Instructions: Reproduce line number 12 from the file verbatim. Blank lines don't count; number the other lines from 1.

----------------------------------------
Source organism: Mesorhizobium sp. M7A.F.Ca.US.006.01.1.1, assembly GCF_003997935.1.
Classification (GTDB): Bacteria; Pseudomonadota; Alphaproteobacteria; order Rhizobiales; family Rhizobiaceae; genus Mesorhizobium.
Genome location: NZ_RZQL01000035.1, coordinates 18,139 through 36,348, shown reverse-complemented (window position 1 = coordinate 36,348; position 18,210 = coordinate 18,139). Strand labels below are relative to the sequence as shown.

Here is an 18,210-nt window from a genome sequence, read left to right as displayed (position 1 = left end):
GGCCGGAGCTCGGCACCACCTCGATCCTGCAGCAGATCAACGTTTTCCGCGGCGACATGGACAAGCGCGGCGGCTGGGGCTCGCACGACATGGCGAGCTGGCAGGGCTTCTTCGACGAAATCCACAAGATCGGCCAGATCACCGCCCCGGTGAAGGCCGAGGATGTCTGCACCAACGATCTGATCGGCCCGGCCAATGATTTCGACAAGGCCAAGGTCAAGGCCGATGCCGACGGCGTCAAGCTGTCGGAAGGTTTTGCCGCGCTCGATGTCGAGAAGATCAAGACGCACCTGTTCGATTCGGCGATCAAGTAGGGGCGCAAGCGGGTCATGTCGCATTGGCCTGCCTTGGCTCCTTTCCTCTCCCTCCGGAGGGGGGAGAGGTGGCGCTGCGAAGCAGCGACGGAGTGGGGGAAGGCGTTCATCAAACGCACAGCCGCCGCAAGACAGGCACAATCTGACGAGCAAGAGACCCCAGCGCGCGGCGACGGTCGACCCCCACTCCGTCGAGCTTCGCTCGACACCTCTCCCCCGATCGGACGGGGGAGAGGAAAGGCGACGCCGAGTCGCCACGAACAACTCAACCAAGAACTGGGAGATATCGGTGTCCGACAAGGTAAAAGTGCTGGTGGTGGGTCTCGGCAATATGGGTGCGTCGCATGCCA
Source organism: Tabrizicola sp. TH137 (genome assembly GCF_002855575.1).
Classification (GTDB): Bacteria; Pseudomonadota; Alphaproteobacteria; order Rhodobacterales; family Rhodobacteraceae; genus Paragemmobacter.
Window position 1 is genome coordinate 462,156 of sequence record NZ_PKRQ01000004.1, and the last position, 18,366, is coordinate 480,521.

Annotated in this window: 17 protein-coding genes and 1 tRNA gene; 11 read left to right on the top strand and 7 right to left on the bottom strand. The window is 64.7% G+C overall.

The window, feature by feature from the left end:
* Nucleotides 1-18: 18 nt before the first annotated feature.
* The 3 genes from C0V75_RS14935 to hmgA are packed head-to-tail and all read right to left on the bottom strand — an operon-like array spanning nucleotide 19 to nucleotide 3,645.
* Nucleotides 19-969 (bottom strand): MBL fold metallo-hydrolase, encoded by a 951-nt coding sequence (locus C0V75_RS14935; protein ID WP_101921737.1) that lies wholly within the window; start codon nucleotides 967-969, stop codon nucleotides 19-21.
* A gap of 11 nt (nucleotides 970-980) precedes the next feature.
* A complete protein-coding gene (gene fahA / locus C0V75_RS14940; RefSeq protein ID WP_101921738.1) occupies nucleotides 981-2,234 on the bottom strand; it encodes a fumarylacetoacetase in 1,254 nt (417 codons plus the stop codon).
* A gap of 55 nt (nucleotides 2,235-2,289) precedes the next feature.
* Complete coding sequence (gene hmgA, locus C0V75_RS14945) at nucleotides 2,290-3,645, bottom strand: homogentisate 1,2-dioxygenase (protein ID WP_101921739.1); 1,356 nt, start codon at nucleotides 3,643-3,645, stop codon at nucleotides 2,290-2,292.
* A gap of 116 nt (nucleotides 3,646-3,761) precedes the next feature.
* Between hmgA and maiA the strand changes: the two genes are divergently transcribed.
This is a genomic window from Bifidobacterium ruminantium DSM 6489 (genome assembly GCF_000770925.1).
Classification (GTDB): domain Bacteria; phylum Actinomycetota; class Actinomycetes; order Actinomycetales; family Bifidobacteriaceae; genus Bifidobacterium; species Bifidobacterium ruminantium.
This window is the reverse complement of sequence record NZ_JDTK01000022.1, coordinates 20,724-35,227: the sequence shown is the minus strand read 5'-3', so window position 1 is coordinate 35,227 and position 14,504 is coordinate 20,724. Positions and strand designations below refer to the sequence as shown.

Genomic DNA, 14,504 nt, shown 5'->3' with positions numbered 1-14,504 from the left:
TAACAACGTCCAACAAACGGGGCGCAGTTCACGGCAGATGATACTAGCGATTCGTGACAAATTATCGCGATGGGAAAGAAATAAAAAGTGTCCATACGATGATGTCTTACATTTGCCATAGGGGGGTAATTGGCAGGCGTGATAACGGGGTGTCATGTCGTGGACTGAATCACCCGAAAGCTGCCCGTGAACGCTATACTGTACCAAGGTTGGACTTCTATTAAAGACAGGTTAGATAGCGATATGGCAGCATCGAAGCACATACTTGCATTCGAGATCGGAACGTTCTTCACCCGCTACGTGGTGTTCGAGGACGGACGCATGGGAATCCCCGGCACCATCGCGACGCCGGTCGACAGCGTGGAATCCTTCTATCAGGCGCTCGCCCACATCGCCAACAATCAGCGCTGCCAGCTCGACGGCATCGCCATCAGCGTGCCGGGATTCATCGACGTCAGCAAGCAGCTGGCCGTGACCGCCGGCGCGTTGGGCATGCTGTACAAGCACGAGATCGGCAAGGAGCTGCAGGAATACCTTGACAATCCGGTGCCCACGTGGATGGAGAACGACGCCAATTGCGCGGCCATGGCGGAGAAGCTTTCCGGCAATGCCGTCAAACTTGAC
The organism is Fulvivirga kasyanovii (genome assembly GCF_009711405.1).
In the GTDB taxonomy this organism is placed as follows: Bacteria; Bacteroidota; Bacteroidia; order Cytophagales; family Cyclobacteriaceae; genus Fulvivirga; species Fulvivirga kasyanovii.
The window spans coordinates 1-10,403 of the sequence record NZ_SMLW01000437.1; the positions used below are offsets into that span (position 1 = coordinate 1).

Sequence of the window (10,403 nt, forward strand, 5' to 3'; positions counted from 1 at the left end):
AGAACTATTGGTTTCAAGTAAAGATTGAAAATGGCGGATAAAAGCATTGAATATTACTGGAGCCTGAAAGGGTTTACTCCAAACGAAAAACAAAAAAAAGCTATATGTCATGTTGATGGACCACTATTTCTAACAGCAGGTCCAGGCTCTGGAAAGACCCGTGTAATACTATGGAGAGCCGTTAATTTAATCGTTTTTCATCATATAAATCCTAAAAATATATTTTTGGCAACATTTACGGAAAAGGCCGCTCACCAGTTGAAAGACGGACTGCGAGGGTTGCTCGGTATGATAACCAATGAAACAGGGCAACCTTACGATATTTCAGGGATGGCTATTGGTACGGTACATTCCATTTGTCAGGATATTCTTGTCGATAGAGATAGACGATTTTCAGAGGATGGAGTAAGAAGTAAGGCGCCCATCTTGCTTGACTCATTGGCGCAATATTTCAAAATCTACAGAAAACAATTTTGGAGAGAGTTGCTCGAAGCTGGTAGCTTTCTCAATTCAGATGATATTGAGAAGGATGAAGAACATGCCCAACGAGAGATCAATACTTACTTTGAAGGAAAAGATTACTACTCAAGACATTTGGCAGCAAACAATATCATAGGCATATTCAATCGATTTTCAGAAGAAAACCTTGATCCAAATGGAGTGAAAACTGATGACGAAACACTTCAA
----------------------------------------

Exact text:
* The 3 genes from C0V75_RS14935 to hmgA are packed head-to-tail and all read right to left on the bottom strand — an operon-like array spanning nucleotide 19 to nucleotide 3,645.